|x||y||p||R²||Slope||Intercept||SMA lower CI||SMA upper CI||Correlation||n|
Abbreviations: CI, one-tailed 95% confidence interval; N/C, non-correlated; −, negative allometry; =, isometry; ≅, near-isometry; +, positive allometry. Anatomical abbreviations: cv, cervical vertebra; def., deflection; fe, femur; h, height/ l, length; mc, metacarpal; mt, metatarsal; naof, nasoantorbital fenestra; ph, wing phalanx; pt, pteroid; ti, tíbia; ul, ulna.
Linear morphometric multivariate analyses
As mentioned above (see Materials and Methods), our multivariate analyses only include skeletal proportions based on features which are interpreted as devoid of ontogenetic bias, i.e., features that are either uncorrelated to body size variation, or features that develop isometrically, as per the results of our SMA analyses. These features were rostrum deflection angle, nasoantorbital length/height ratio, ventral orbital angle, quadrate reclination angle, cervicals IV/V ratio, and the ratios between humerus and the following limb elements: ulna, pteroid, metacarpal I, metacarpal IV, wing phalanges 1–4, femur, metatarsal I, and metatarsal II (see File S1, Sheet 2, for the dataset). Skeletal proportions based on elements influenced by allometric development (rostrum index, rostral value, and tibia/humerus ratio) were not included. All analyzed taxa were included (i.e., sinopterines, Tapejara, Caiuajara, and Tupandactylus).
Under the results of our UPGMA analysis, members of the Sinopterus complex are segregated, distributed within two separate groups (Fig. 15). The first group, hereby termed Morphotype I, includes eight specimens: the holotypes of Sinopterus dongi, Huaxiapterus jii, Sinopterus lingyuanensis, and Huaxiapterus atavismus, as well as specimens IVPP V 23388, D4019, D7302, and BPMC 107. Morphotype I is the sister-cluster of Eopteranodon lii. The second morphotype, hereby termed Morphotype II, comprehends the remaining six analyzed specimens of the Sinopterus complex: the holotypes of H. corollatus and H. benxiensis, along with specimens D2525, BPMC 103, BPMC 104, and BPMC 105. Morphotype II is the sister-cluster to Tupandactylus navigans. Another cluster includes Tapejara wellnhoferi and Caiuajara dobruskii, as the sister-cluster to the whole remaining sample.
Subsequent to our clustering analysis, PCA analyses were also carried out (Fig. 16). When groups corresponding to the UPGMA’s Morphotypes I and II are plotted onto the results of both of our PCA analyses, the resulting graphs reveal that there is no intersection between their convex hulls or 95% confidence ellipses. In the first PCA (using mean value imputation for missing data), there is an overlap between Eopteranodon lii and the 95% confidence ellipse of Morphotype I. Tapejara wellnhoferi, Caiuajara dobruskii and Tupandactylus navigans all fall outside of either morphotype’s morphospace. In the second PCA (using iterative imputation for missing data), a similar pattern is observed, except that Tupandactylus navigans falls within the 95% confidence ellipse of Morphotype II.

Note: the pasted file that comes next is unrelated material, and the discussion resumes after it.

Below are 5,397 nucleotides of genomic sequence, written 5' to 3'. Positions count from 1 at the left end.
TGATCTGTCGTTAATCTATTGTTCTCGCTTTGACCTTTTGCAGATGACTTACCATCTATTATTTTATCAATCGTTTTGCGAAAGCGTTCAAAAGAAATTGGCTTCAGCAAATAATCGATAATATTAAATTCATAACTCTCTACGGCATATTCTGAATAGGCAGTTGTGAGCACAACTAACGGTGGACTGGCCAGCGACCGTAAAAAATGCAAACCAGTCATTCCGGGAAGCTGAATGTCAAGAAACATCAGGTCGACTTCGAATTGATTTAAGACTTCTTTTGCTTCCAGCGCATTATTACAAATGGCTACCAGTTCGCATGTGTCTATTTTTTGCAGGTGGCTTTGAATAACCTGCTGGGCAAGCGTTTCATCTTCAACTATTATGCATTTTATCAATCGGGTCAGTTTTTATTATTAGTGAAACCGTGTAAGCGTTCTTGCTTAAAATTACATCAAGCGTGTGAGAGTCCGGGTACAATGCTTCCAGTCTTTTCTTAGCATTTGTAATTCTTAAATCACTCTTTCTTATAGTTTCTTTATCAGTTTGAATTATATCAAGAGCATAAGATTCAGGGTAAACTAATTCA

Kruskal-Wallis analyses were performed for each morphometric variable used in the multivariate analyses, except for quadrate inclination and cervical IV/cervical V ratio due to the low n available for Morphotype II (Table 3). Of the 13 analyzed variables, five turned out to reflect a statistically significant difference between Morphotypes I and II: rostrum deflection, nasoantorbital fenestra height/length, orbit ventral angle, metacarpal I/humerus length ratio, and wing phalanx 4/humerus length ratio (Table 3). The other analyzed variables do not show any significant difference between Morphotypes I and II.
|Variable||n for M. I||n for M. II||H (chi2)||Hc||p||Significant difference|
Abbreviations: Anatomical abbreviations: cv, cervical vertebra; def., deflection; h, height/l, length; mc, metacarpal; mt, metatarsal; naof, nasoantorbital fenestra; ph, wing phalanx; pt, pteroid; ul, ulna.
Anatomical variations and their interpretations (excluding cranial crests)
Based on the specimen-level remarks presented above, we discuss below the anatomical variations surveyed here for the Sinopterus complex. Our aim is to (1) identify and contextualize variation at specimen and morphotype levels, and (2) interpret these variations as potentially: sexual, ontogenetic, individual, or interspecific in nature. Of particular interest in this discussion are the features that, according to the results of our SMA analyses, are not correlated to body size and thus interpreted as not ontogenetic in nature; as well as the features that show significant variation between the two proposed morphotypes according to our Kruskal-Wallis analyses. Morphometric values shown to lack significant variation between the two proposed morphotypes are regarded as features that do not vary between the two morphotypes, and are thus set aside. For now, cranial crest variation will also be set aside, and addressed only further below, in order to circumvent the fact that these cannot be regarded a priori as a reliable source of either intra or interspecific variation.
It is worth highlighting that the amount of anatomical variation we were able to compilate here is, in a certain way, rather low if one considers that our sample includes several skeletons with high degrees of completeness. However, it must be observed that, unfortunately, such completeness is deceptive. The amount of information retrievable from these specimens is highly limited due to preservational issues. All the specimens are crushed and preserved in two-dimensions, so that in each specimen every bone is only visible from a single view. Some bones are further obliterated by other bones overlying them. Plus, some of these specimens also exhibit highly worn bone surface, precluding observation of many details (e.g., metatarsal lengths in D4019).